My Own Georgetown Branch Website
The site I built and maintain with photos, documents, my research findings and progress on my own model railroad.
My Flickr page with Georgetown Branch images
A collection of photos of the GB.
My Georgetown Branch page on Facebook
A group dedicated to updates on my progress where I share posts, images and updates.
Baltimore & Ohio Railroad Society
Dedicated to the preservation of the Baltimore & Ohio Railroad. An excellent Archives and knowledge base.
Capital Crescent Trail
Half of the Georgetown Branch has been paved over and is now enjoyed by commuters, hikers, bikers, and others. The site has a few vintage images of the GB in action, a detailed history and notes on landmarks along the trail. A must-read for all who are new to the GB.
B&O RR Photo Tours – The Georgetown Branch
A wonderful site with photo tours of the B&O from all around the region. The recent completion of the B&O tour is no exception. The tour spans the entire line with photos and descriptions of many landmarks along the way including links to other photos for greater context. A really wonderful resource for anyone interested in the line.
Silver Spring Trails
A site dedicated to building a network of trails in lower Montgomery County. There is a section on the Capital Crescent Trail featuring such items as the opening of the Rock Creek trestle and the ongoing trail status. Contains some neat info and photos.
Library of Congress: American Memory
An invaluable research tool on the internet! Try searching for the following “georgetown waterfront washington” (for a HABS/HAER study of the C&O Canal aqueduct, w/ some photos that have rails in them, and some vintage shots of the waterfront), “bethesda maryland” (general Bethesda shots, some of Griffith Consumers Co. fuel facilities which was served by the B&O). Go ahead – try your own search criteria – if you find anything neat, let me know!
Baltimore and Ohio Group
A great place for discussions regarding the B&O. A note – the group migrated from Yahoo! in late 2019. As a result, the archives for this group are going to be obliterated. I have preserved nearly every reference to the Georgetown Branch in my “Georgetown Branch Notes”, some of which can be found on my website.
Georgetown University Library Special Collections: Photos
A neat collection of old photos around Georgetown University. Several shots showing the waterfront from mid 1800’s on.
D.C. Underground: Heavy Rail
A neat site devoted to the underground (and some above ground) rails in Washington, DC. There are some great photos of the “GSA, Coal & Ash House, West Heating Plant”, which was the terminus of the Georgetown Branch for all of its later years. This is located at the East end (railroad West) of Georgetown Yard. Nice! (*scroll to the bottom of the page)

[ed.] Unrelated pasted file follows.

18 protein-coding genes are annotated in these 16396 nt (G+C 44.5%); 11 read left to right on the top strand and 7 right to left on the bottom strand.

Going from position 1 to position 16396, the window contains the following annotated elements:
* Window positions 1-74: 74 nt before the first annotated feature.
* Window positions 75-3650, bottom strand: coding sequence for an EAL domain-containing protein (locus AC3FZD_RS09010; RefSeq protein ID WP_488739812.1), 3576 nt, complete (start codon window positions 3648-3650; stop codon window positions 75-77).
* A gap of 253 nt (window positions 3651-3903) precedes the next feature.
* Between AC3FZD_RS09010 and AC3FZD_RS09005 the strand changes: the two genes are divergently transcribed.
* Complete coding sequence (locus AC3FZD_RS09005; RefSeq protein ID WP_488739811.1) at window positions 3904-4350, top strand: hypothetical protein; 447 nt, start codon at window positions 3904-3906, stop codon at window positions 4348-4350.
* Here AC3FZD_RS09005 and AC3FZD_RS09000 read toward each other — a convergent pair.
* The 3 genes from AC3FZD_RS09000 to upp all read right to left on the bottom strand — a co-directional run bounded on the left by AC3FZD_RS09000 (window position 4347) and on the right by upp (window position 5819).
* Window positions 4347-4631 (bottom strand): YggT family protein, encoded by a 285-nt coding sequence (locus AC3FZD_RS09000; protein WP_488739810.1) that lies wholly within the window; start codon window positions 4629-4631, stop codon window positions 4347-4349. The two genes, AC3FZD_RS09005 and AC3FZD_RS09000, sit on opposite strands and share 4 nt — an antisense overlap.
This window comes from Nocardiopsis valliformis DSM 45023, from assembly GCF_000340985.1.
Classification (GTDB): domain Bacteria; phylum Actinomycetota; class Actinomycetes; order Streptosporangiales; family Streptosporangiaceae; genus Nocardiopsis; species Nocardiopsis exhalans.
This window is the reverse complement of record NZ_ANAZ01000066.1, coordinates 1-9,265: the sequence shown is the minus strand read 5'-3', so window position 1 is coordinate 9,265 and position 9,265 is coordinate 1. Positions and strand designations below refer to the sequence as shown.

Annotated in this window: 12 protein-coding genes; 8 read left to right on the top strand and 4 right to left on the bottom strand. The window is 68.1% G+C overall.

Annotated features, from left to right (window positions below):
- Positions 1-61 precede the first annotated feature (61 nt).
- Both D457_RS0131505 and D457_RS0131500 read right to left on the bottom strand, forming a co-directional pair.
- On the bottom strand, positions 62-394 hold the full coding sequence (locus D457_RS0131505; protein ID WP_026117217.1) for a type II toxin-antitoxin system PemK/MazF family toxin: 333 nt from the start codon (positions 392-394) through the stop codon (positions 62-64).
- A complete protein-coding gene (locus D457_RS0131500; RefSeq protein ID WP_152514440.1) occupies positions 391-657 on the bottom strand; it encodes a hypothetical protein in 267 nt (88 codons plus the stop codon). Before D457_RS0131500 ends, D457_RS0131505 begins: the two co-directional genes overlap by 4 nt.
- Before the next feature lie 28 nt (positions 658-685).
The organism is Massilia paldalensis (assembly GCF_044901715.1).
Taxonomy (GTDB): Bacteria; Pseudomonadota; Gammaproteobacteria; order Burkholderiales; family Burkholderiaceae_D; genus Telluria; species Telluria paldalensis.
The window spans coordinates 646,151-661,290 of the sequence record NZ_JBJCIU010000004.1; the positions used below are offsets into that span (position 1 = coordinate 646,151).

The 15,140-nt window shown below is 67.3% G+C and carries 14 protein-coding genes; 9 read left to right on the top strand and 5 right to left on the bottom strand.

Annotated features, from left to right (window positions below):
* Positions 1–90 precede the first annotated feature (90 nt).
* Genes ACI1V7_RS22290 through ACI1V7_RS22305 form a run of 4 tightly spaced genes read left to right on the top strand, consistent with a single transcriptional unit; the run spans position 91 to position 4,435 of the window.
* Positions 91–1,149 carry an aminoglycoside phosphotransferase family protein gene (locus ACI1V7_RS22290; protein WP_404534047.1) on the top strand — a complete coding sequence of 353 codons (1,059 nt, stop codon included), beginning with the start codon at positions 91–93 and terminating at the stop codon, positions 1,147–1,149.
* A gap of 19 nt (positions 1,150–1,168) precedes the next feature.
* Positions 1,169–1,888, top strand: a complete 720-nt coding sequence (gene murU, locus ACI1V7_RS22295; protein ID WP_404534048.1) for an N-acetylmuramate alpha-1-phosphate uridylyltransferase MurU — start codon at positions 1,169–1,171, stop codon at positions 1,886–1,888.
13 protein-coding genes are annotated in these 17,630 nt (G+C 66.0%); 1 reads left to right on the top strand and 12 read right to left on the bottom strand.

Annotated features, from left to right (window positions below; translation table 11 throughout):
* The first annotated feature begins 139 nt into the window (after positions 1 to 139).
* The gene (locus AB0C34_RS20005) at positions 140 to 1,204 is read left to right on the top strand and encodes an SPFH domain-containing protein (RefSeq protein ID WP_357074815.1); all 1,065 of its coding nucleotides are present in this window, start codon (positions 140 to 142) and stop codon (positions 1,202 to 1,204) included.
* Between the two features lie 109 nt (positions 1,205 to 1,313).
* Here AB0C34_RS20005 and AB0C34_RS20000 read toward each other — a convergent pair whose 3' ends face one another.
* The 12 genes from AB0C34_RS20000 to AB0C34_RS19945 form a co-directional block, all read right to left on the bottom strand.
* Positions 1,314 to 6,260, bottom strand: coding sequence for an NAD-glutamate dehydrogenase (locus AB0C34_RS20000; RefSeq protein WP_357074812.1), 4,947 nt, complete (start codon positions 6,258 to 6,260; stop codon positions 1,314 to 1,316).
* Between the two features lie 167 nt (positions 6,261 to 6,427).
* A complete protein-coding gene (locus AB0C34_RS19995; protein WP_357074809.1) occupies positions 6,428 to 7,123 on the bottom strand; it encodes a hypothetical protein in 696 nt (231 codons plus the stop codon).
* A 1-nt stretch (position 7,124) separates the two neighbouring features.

Abandoned Railroads of the US
A site devoted to its namesake, there is a page devoted to the GB. Mainly a quick description of the remaining right-of-way, this page has a few photos.
NRHS (National Railway Historic Society) – DC Chapter, DC RR History
An extensive timeline of historic events in Washington DC railroad history including the GB. Puts the history of the line into context with the rest of the region as well as points out some key events in the history of the line.
DDOT Back In Time
DC Department of Transportation, Historic Archives. Includes hundreds of old photos, many pertaining to the area around Georgetown.
One thought on “Links”
Great site. I grew up in Bethesda – when not overseas (U.S. State Dept. dependent). I attended and graduated from BCC High School in 1971. “The tracks,” played an important part in the history of Bethesda, MD. I broke up with my first high school girlfriend in a deserted coach car on a side track next to Maloney Concrete. When the weather was good, while at BCC, some buddies and I would skip school and hop the train down to Georgetown. The cargo was usually coal for the GSA power plant, or ingredients for the flour mill. We would study Sir Isaac Newton’s principals of gravity by throwing coal off the side and watching it travel at the same speed as the train until it hit the ground. We would also walk on the cat walks on top of the box cars, being careful not to get hit by low branches. Finally, we were always on the lookout for the railway men who would harass us, if they saw us. We would hang out in Georgetown for hours and then hitchhike back up Wisconsin Ave. to home.